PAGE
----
• Suffered a miscarriage

  • Unable to have children

  • Diagnosed with a life-threatening disease

  • Diagnosed with a mental health challenge (depression, anxiety, ADHD)

  • Supported someone you were/are close to through their personal trauma/health crisis

  • Been sexually assaulted

  • Victim of domestic violence/abuse (emotional, physical, mental)

  • Divorced / Separated

  • House burnt down

I’m curious. How many of the above experiences have you had? This list is by no means finite and there are hundreds more examples. What other experiences have you had in your lifetime that have included a loss of someone or something that meant something to you?


The Many Faces of Grief


As we go through life and experience various grief events, our grief is compounded, one grief event on top of another, on top of the one after that. Our grief stacks up and, over time, if we do not recognize it and deal with it, grief has a way of standing up and getting noticed.


It may show up as unexpected tears in the middle of a business meeting or unexplainable feelings of anxiety or depression.


It may show up as short-tempered interactions with your children or colleagues, a lack of patience, or trouble sleeping.


It may show up as an inability to make true, deep connections with others and trouble maintaining friendships or romantic relationships.


Grief wears many faces in how it is experienced and in how it shows up. The trick is to step back and give yourself the space and time to notice where grief may have shown up over your lifetime. Sometimes, when we have a better idea of what to look for, grief is easier to recognize and the awareness that comes from that recognition can be the first step in moving forward in dealing with and healing from our grief.


Sometimes, however, our grief events have left us with deep trauma and are deeply buried, and we may not be ready or able to acknowledge them. If this is the case, seeking help from professionals trained in trauma support and recovery is advisable.


In my work as a Women’s Empowerment & Grief Coach, I help support women around the world honour their experiences, emotions, dreams, and desires in both their personal and professional lives, while gracefully handling everything life throws at them.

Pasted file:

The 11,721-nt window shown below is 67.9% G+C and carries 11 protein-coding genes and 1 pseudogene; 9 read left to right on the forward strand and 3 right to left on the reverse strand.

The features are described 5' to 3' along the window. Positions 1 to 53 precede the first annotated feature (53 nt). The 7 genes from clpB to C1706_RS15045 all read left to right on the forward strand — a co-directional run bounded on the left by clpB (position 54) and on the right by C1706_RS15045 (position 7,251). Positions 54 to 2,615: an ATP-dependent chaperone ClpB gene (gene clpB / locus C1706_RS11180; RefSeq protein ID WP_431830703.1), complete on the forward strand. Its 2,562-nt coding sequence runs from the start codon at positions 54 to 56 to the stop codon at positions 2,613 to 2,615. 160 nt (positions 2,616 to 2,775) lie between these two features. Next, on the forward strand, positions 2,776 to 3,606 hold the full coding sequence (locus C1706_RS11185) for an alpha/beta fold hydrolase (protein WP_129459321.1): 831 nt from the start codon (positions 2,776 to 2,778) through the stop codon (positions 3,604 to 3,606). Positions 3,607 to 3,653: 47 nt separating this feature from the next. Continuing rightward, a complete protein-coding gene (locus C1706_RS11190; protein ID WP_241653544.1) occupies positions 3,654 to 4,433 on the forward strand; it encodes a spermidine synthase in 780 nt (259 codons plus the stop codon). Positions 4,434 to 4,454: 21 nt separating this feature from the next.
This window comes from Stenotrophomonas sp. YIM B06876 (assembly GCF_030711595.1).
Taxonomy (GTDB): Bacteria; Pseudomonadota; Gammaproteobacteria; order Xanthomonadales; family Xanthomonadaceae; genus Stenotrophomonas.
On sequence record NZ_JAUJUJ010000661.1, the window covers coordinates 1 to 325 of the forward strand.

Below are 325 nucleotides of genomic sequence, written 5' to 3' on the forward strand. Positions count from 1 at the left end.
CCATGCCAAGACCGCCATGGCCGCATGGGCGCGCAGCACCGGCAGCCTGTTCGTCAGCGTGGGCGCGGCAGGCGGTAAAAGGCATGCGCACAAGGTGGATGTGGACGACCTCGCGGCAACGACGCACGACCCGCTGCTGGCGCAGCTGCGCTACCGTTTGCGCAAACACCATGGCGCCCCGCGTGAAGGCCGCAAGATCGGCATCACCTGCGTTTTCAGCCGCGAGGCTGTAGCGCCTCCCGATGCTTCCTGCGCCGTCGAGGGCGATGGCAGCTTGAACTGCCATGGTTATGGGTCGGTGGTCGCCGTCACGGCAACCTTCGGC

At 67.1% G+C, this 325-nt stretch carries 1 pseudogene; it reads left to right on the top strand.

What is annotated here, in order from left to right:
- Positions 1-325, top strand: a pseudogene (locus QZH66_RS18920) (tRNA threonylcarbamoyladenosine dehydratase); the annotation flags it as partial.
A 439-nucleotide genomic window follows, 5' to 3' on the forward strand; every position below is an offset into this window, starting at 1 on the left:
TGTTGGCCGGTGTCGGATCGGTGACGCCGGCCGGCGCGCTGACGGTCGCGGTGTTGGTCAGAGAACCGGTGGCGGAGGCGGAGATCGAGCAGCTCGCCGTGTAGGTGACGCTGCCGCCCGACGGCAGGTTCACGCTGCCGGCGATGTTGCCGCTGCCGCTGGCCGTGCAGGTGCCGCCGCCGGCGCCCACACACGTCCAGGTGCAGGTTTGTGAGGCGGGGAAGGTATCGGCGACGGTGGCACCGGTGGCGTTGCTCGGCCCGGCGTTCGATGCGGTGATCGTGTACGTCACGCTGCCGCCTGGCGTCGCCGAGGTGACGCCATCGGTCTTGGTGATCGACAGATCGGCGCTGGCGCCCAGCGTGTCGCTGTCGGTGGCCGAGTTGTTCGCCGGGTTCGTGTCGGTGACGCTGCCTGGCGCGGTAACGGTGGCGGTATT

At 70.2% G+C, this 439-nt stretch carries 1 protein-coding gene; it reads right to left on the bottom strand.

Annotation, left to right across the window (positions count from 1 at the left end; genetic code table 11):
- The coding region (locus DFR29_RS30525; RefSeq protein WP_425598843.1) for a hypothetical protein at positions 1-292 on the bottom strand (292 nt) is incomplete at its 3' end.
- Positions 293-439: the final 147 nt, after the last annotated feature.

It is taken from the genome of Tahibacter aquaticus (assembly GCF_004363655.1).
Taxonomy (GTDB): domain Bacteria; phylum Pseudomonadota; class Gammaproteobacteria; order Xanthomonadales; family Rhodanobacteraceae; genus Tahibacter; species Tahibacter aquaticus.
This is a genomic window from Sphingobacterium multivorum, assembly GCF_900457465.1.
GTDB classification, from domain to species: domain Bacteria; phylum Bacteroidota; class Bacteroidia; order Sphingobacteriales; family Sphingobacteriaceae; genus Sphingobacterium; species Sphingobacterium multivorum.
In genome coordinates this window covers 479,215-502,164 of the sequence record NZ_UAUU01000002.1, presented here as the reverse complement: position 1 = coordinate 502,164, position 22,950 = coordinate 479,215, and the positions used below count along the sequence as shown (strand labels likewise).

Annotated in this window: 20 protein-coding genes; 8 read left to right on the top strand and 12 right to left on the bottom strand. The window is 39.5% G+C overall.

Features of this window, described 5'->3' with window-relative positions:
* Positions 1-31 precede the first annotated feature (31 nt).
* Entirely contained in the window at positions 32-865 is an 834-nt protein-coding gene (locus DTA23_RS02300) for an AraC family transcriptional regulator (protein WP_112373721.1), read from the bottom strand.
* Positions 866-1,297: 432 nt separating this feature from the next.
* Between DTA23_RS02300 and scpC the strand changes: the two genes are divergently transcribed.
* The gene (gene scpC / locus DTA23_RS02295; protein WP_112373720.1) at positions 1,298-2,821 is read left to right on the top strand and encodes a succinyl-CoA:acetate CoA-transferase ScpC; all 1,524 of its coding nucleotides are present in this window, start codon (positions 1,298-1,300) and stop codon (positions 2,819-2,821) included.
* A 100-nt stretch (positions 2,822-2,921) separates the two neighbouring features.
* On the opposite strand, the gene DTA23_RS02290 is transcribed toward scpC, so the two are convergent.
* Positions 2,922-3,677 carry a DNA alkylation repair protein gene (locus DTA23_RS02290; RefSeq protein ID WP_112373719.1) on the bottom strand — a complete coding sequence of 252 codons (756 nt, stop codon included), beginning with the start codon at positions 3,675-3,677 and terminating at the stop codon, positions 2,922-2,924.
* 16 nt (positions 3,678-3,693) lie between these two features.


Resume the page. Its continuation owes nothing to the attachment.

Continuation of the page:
Follow me on Facebook, LinkedIn, or Instagram; visit me on my Website; check out my 2021 TEDx Talk about grief; or book a Complimentary Coaching Session to learn more about what I do and find out how we could work together. I look forward to meeting you!


 

Margaret Dennis, BA, MCA, ESFCD, Executive Contributor Brainz Magazine

In 2008, Margaret’s love of human connection was shaken by the loss of her son, twin brother to her daughter Lily, when he was just 3 days old. Rocked to her core, she immersed herself in her event management business and the custom trim company she co-owned. After a complete emotional breakdown, she realized that women couldn’t just make the grief go away the way society expects them to. In 2020 she founded EVOLV coaching to help women around the world honor their lives, emotions, and businesses while gracefully handling everything life throws at them. Her 2021 TEDx talk opened the door to exploring grief and inspired her to develop a transformational methodology that guides women in moving from messy, to functional, to empowered grief. Margaret supports companies through 1:1 coaching, team coaching, motivational speaking, grief workshops, and creating grief plans to help their employees who are suffering. Personal growth junky and lover of funky shoes, Margaret loves road tripping with Lily, and their mini Bernedoodle, Daphne.